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Private sector can help build African health systems

A panel discussion organized by the Friends of the Global Fund on June 13th 2017

Participants after the discussion

‘Passionate partnerships rooted in strong local ownership are the key to reaching Universal Health Coverage’, said Dr. Ndung’u Karau, Kenya’s Ambassador to the United Nations, at the panel discussion hosted by the Friends of the Global Fund on June 13, 2017. Jointly, local and international companies can make these partnerships successful.

Health systems stakeholders from Germany and international partners gathered in Berlin on the sidelines of the G20 with Africa conference to discuss “Private Sector Contributions to Resilient and Sustainable Systems for Health in Africa“. As vice-president of the Friends of the Global Fund Europe, Heidemarie Wieczorek-Zeul, former German Minister for Development and Economic Cooperation, welcomed the participants.

A variety of views on the private sector’s role

All participants stressed that the private sector should take more responsibility for health systems strengthening, but their views differed substantially in relation to how this should be done. Dr Maik Stumpf, representing the pharmaceutical company Jannssen Research & Development, agreed that companies should look beyond sales and create shared value. He put forward that building healthy communities means building markets for the private sector and companies have an inherent interest to become more active.

Heiko Warnken, Head of Division Health, Population Policy and Social Protection, Federal Ministry for Economic Cooperation and Development (BMZ), sees a great opportunity for the private sector to invest in African health systems under the Ministry’s recently launched Marshall Plan with Africa. A young and growing Africa needs 22 million jobs each year and stronger health systems can help to fill that gap.

Peter Boyle from the International Prevention Research Institute added yet another perspective: African health systems and their partners are losing precious time when it comes to tackling the rise of non-communicable diseases on the continent. Diabetes patients in Mozambique have an average life expectancy of less than a year even though it is a manageable disease with sufficient access to insulin. He called for better public-private partnerships to address these and other challenges of dealing with NCDs. Christoph Benn, Director for External Relations at the Global Fund, suggested that especially supply chain management is an area in which health systems can profit from the expertise of private sector players.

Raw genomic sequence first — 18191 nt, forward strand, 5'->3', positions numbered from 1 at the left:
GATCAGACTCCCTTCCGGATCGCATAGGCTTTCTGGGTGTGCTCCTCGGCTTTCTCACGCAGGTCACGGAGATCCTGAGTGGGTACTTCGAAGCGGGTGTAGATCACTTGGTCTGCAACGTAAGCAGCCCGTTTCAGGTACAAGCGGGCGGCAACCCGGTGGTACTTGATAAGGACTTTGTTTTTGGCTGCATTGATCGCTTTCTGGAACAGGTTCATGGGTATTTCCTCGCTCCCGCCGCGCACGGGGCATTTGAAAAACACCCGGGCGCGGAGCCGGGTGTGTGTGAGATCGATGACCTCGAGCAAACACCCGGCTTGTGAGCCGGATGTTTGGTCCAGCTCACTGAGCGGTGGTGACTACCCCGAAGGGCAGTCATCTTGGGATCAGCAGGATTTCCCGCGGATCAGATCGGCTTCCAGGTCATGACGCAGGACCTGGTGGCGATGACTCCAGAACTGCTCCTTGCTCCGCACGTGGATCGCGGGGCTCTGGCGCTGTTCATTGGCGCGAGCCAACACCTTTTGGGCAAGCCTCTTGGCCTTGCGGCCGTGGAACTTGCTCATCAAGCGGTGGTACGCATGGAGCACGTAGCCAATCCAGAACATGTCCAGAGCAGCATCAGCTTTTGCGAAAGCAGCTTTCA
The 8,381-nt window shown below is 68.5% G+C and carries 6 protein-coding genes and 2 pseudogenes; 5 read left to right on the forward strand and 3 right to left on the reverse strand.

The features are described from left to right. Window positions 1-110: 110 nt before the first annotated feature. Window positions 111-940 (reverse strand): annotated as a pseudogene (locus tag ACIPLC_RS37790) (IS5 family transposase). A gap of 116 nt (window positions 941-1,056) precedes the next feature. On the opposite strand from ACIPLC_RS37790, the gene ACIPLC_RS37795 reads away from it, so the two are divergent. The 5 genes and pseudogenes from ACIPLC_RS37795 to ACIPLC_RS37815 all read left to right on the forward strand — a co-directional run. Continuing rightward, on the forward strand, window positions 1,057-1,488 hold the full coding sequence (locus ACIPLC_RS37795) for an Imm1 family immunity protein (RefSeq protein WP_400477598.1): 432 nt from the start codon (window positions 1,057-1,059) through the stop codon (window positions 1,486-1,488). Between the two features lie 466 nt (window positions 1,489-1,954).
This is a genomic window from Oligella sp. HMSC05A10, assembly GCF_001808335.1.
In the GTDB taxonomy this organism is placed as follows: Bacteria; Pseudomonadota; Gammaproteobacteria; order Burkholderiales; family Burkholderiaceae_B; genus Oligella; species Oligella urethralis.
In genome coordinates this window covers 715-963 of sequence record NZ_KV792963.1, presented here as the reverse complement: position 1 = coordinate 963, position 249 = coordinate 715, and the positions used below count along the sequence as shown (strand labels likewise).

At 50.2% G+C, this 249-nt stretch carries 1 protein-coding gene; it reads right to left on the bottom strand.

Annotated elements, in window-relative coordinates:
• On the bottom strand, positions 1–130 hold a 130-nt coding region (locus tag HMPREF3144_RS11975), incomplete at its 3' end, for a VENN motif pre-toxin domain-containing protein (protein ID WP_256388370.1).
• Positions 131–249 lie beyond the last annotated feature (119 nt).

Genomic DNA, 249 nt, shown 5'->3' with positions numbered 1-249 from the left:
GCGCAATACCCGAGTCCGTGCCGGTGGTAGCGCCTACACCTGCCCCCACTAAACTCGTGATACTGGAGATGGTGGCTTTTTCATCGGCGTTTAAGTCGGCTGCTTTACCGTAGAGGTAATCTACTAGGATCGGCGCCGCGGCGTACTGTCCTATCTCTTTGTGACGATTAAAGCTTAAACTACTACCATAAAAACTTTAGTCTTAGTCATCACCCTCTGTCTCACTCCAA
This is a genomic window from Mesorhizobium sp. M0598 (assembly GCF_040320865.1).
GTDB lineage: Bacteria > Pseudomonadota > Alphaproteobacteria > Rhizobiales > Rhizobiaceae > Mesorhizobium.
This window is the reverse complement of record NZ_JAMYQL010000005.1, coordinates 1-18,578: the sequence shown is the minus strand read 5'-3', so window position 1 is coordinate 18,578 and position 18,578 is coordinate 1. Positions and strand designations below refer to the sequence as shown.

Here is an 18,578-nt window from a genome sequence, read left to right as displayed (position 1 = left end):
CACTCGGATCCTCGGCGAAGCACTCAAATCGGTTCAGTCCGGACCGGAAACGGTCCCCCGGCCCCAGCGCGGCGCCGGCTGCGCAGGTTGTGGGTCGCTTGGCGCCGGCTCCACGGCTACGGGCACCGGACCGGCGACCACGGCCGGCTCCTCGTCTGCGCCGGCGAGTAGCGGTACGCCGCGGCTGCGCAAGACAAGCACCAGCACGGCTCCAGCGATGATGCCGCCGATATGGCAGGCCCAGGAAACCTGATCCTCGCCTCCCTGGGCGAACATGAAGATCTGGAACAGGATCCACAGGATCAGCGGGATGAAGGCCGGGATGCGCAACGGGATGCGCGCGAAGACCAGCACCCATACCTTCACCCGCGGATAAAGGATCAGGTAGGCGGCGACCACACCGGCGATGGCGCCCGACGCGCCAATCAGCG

Co-chair of the Civil Society branch of the G20 (C20), Marvin Meier, raised some critical points about the current private sector involvement in health systems with specific regard to access to medicines. High costs of essential medicines or vaccines can be a strain on available health budgets. The Global Alliance for Vaccines Initiative’s (GAVI) pays one third of its procurement budget to pharmaceutical companies GSK and Pfizer for a pneumonia vaccine. Moreover, private sector contributions should be oriented towards the needs, and disease profiles, of the countries in which they invest.

Do not forget the local African private sector

Corinna Heineke, GIZ

At the beginning of the discussion, two short inputs by Ecobank and Deutsche Gesellschaft für Internationale Zusammenarbeit (GIZ) GmbH underlined the importance of working with local companies. Ecobank’s David Pitts launched the Africans4Africa Initiative, an investment fund that aims to mobilize African companies and philanthropists. It follows the ambitious goal of becoming the leading social equity firm on the continent with health being one of the focus sectors.

Corinna Heineke, Manager of GIZ’s Global Project Access to Medicines, presented the insights from an ongoing study, commissioned by the ‘Project to foster Innovation, Learning and Evidence’ on behalf of BMZ, on the link between local pharmaceutical manufacturing and health systems strengthening. Developing local pharmaceutical production can improve access to medicines and help to generate the scientific, technological and skills base for building stronger and more resilient health systems. These health-industry mutual benefits also depend on funding and managing competent, inclusive, population-focused health services, and on effective industrial regulation for quality assurance. Mr Benn supported her contribution later on and explained that the Global Fund is increasingly sourcing in Africa acknowledging the role of local manufacturers in their health systems.

Overall there was consensus that SDG 3 and Universal Health Coverage cannot be reached without the private sector playing its part. Yet, discussions on what that part should be will definitely continue.

Tobias Bünder
June 2017


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